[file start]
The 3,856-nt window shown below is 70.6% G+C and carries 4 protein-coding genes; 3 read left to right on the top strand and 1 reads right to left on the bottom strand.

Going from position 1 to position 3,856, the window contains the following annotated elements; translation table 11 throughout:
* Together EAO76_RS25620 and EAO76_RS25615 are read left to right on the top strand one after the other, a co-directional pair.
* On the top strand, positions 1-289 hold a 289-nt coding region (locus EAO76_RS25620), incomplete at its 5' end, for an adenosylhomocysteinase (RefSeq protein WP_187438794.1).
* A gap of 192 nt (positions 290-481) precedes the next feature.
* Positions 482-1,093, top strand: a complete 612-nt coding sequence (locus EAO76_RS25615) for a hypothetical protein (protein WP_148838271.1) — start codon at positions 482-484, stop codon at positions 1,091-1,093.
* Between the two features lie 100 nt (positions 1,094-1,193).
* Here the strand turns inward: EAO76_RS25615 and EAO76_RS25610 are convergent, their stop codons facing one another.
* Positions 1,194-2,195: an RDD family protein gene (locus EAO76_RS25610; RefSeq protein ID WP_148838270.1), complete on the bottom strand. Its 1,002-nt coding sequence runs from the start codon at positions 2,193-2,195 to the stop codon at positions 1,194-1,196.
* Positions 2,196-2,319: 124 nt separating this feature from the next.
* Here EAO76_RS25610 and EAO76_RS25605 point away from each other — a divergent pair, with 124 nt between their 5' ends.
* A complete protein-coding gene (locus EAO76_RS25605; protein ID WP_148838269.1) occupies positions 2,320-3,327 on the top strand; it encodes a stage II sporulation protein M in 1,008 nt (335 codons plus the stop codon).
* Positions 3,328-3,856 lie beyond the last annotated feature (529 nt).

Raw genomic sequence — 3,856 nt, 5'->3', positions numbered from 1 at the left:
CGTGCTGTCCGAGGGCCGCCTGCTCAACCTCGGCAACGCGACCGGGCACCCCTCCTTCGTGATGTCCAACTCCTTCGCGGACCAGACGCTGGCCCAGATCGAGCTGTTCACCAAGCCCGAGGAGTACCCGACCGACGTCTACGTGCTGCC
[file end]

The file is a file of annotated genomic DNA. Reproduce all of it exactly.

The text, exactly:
The 3,856-nt window shown below is 70.6% G+C and carries 4 protein-coding genes; 3 read left to right on the top strand and 1 reads right to left on the bottom strand.

Going from position 1 to position 3,856, the window contains the following annotated elements; translation table 11 throughout:
* Together EAO76_RS25620 and EAO76_RS25615 are read left to right on the top strand one after the other, a co-directional pair.
* On the top strand, positions 1-289 hold a 289-nt coding region (locus EAO76_RS25620), incomplete at its 5' end, for an adenosylhomocysteinase (RefSeq protein WP_187438794.1).
* A gap of 192 nt (positions 290-481) precedes the next feature.
* Positions 482-1,093, top strand: a complete 612-nt coding sequence (locus EAO76_RS25615) for a hypothetical protein (protein WP_148838271.1) — start codon at positions 482-484, stop codon at positions 1,091-1,093.
* Between the two features lie 100 nt (positions 1,094-1,193).
* Here the strand turns inward: EAO76_RS25615 and EAO76_RS25610 are convergent, their stop codons facing one another.
* Positions 1,194-2,195: an RDD family protein gene (locus EAO76_RS25610; RefSeq protein ID WP_148838270.1), complete on the bottom strand. Its 1,002-nt coding sequence runs from the start codon at positions 2,193-2,195 to the stop codon at positions 1,194-1,196.
* Positions 2,196-2,319: 124 nt separating this feature from the next.
* Here EAO76_RS25610 and EAO76_RS25605 point away from each other — a divergent pair, with 124 nt between their 5' ends.
* A complete protein-coding gene (locus EAO76_RS25605; protein ID WP_148838269.1) occupies positions 2,320-3,327 on the top strand; it encodes a stage II sporulation protein M in 1,008 nt (335 codons plus the stop codon).
* Positions 3,328-3,856 lie beyond the last annotated feature (529 nt).

Raw genomic sequence — 3,856 nt, 5'->3', positions numbered from 1 at the left:
CGTGCTGTCCGAGGGCCGCCTGCTCAACCTCGGCAACGCGACCGGGCACCCCTCCTTCGTGATGTCCAACTCCTTCGCGGACCAGACGCTGGCCCAGATCGAGCTGTTCACCAAGCCCGAGGAGTACCCGACCGACGTCTACGTGCTGCC